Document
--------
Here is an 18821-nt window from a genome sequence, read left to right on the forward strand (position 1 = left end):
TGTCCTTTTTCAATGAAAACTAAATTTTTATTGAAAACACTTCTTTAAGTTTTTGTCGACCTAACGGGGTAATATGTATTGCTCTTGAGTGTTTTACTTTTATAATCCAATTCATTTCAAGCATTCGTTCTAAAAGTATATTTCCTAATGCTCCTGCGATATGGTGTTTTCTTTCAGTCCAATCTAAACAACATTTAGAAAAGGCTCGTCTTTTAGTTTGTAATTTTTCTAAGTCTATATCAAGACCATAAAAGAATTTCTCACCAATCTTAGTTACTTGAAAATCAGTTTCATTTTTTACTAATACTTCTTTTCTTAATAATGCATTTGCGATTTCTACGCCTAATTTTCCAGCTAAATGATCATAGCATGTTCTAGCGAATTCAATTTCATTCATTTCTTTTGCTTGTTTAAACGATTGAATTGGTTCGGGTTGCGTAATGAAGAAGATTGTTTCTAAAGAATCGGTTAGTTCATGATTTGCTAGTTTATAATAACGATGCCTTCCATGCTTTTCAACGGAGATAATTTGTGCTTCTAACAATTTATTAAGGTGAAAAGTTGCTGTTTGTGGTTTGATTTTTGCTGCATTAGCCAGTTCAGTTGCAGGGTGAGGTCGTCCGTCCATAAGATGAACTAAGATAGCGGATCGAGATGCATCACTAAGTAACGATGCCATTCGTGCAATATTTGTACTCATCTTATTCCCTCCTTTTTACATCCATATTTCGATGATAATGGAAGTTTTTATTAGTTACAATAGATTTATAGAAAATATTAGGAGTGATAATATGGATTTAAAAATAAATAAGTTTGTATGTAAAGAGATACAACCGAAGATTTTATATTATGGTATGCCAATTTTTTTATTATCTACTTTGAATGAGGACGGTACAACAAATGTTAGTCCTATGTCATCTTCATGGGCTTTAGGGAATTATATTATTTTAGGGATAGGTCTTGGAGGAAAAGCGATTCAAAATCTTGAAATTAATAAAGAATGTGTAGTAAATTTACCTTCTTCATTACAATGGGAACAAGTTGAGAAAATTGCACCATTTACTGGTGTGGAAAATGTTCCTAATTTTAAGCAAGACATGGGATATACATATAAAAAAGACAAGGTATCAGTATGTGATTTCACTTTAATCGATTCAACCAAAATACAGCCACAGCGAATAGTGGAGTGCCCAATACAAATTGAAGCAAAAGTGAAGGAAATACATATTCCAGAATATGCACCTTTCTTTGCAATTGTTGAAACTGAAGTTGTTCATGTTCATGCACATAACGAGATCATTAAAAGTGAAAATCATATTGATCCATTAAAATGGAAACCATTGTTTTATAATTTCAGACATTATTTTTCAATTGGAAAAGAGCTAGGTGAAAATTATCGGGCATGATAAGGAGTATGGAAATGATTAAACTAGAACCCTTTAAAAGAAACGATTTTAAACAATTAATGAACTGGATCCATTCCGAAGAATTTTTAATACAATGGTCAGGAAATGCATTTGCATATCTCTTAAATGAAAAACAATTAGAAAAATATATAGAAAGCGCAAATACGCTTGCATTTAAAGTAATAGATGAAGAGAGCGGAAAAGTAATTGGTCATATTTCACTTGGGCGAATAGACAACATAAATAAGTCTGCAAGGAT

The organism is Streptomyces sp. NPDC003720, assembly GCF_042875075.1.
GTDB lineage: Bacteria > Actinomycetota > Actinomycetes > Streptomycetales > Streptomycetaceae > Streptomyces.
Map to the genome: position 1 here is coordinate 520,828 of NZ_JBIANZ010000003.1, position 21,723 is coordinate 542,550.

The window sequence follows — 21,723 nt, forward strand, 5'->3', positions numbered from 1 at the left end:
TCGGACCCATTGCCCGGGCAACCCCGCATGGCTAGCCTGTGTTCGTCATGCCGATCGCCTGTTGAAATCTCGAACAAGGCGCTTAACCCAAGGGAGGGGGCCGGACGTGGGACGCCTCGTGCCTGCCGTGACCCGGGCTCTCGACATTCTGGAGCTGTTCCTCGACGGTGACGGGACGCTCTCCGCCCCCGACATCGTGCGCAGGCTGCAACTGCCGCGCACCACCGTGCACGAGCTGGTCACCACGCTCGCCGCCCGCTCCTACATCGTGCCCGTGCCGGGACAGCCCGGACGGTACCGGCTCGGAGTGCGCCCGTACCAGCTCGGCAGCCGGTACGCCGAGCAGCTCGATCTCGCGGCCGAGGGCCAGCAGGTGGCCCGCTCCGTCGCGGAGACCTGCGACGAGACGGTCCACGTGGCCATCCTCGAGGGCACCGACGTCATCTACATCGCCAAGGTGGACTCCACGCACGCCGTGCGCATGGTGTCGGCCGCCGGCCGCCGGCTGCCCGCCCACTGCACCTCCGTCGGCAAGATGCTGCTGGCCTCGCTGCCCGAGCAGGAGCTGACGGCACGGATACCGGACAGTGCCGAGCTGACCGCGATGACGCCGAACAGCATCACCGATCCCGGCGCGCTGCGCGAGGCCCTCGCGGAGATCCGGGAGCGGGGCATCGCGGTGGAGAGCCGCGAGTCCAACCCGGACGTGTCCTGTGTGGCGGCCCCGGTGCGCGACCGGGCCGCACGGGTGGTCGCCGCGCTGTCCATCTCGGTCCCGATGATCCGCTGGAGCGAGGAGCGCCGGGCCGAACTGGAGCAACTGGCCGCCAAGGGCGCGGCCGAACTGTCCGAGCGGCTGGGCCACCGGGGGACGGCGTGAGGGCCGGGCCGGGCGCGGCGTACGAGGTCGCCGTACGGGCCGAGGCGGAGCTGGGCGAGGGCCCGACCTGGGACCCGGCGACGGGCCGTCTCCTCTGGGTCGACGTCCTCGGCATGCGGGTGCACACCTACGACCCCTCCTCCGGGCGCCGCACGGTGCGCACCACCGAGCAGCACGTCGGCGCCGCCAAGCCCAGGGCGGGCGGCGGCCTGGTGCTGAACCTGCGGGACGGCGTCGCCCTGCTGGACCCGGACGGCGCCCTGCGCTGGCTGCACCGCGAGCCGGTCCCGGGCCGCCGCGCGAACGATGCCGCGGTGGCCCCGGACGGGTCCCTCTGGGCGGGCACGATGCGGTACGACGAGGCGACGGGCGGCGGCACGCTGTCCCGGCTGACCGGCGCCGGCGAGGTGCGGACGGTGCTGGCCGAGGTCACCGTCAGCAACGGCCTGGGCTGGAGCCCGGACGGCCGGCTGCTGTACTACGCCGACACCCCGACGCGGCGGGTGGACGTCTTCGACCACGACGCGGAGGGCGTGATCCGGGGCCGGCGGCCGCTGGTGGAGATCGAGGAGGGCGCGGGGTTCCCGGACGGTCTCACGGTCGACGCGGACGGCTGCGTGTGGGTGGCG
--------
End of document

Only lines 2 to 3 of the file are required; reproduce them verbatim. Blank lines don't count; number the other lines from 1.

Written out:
TGTCCTTTTTCAATGAAAACTAAATTTTTATTGAAAACACTTCTTTAAGTTTTTGTCGACCTAACGGGGTAATATGTATTGCTCTTGAGTGTTTTACTTTTATAATCCAATTCATTTCAAGCATTCGTTCTAAAAGTATATTTCCTAATGCTCCTGCGATATGGTGTTTTCTTTCAGTCCAATCTAAACAACATTTAGAAAAGGCTCGTCTTTTAGTTTGTAATTTTTCTAAGTCTATATCAAGACCATAAAAGAATTTCTCACCAATCTTAGTTACTTGAAAATCAGTTTCATTTTTTACTAATACTTCTTTTCTTAATAATGCATTTGCGATTTCTACGCCTAATTTTCCAGCTAAATGATCATAGCATGTTCTAGCGAATTCAATTTCATTCATTTCTTTTGCTTGTTTAAACGATTGAATTGGTTCGGGTTGCGTAATGAAGAAGATTGTTTCTAAAGAATCGGTTAGTTCATGATTTGCTAGTTTATAATAACGATGCCTTCCATGCTTTTCAACGGAGATAATTTGTGCTTCTAACAATTTATTAAGGTGAAAAGTTGCTGTTTGTGGTTTGATTTTTGCTGCATTAGCCAGTTCAGTTGCAGGGTGAGGTCGTCCGTCCATAAGATGAACTAAGATAGCGGATCGAGATGCATCACTAAGTAACGATGCCATTCGTGCAATATTTGTACTCATCTTATTCCCTCCTTTTTACATCCATATTTCGATGATAATGGAAGTTTTTATTAGTTACAATAGATTTATAGAAAATATTAGGAGTGATAATATGGATTTAAAAATAAATAAGTTTGTATGTAAAGAGATACAACCGAAGATTTTATATTATGGTATGCCAATTTTTTTATTATCTACTTTGAATGAGGACGGTACAACAAATGTTAGTCCTATGTCATCTTCATGGGCTTTAGGGAATTATATTATTTTAGGGATAGGTCTTGGAGGAAAAGCGATTCAAAATCTTGAAATTAATAAAGAATGTGTAGTAAATTTACCTTCTTCATTACAATGGGAACAAGTTGAGAAAATTGCACCATTTACTGGTGTGGAAAATGTTCCTAATTTTAAGCAAGACATGGGATATACATATAAAAAAGACAAGGTATCAGTATGTGATTTCACTTTAATCGATTCAACCAAAATACAGCCACAGCGAATAGTGGAGTGCCCAATACAAATTGAAGCAAAAGTGAAGGAAATACATATTCCAGAATATGCACCTTTCTTTGCAATTGTTGAAACTGAAGTTGTTCATGTTCATGCACATAACGAGATCATTAAAAGTGAAAATCATATTGATCCATTAAAATGGAAACCATTGTTTTATAATTTCAGACATTATTTTTCAATTGGAAAAGAGCTAGGTGAAAATTATCGGGCATGATAAGGAGTATGGAAATGATTAAACTAGAACCCTTTAAAAGAAACGATTTTAAACAATTAATGAACTGGATCCATTCCGAAGAATTTTTAATACAATGGTCAGGAAATGCATTTGCATATCTCTTAAATGAAAAACAATTAGAAAAATATATAGAAAGCGCAAATACGCTTGCATTTAAAGTAATAGATGAAGAGAGCGGAAAAGTAATTGGTCATATTTCACTTGGGCGAATAGACAACATAAATAAGTCTGCAAGGAT

The organism is Streptomyces sp. NPDC003720, assembly GCF_042875075.1.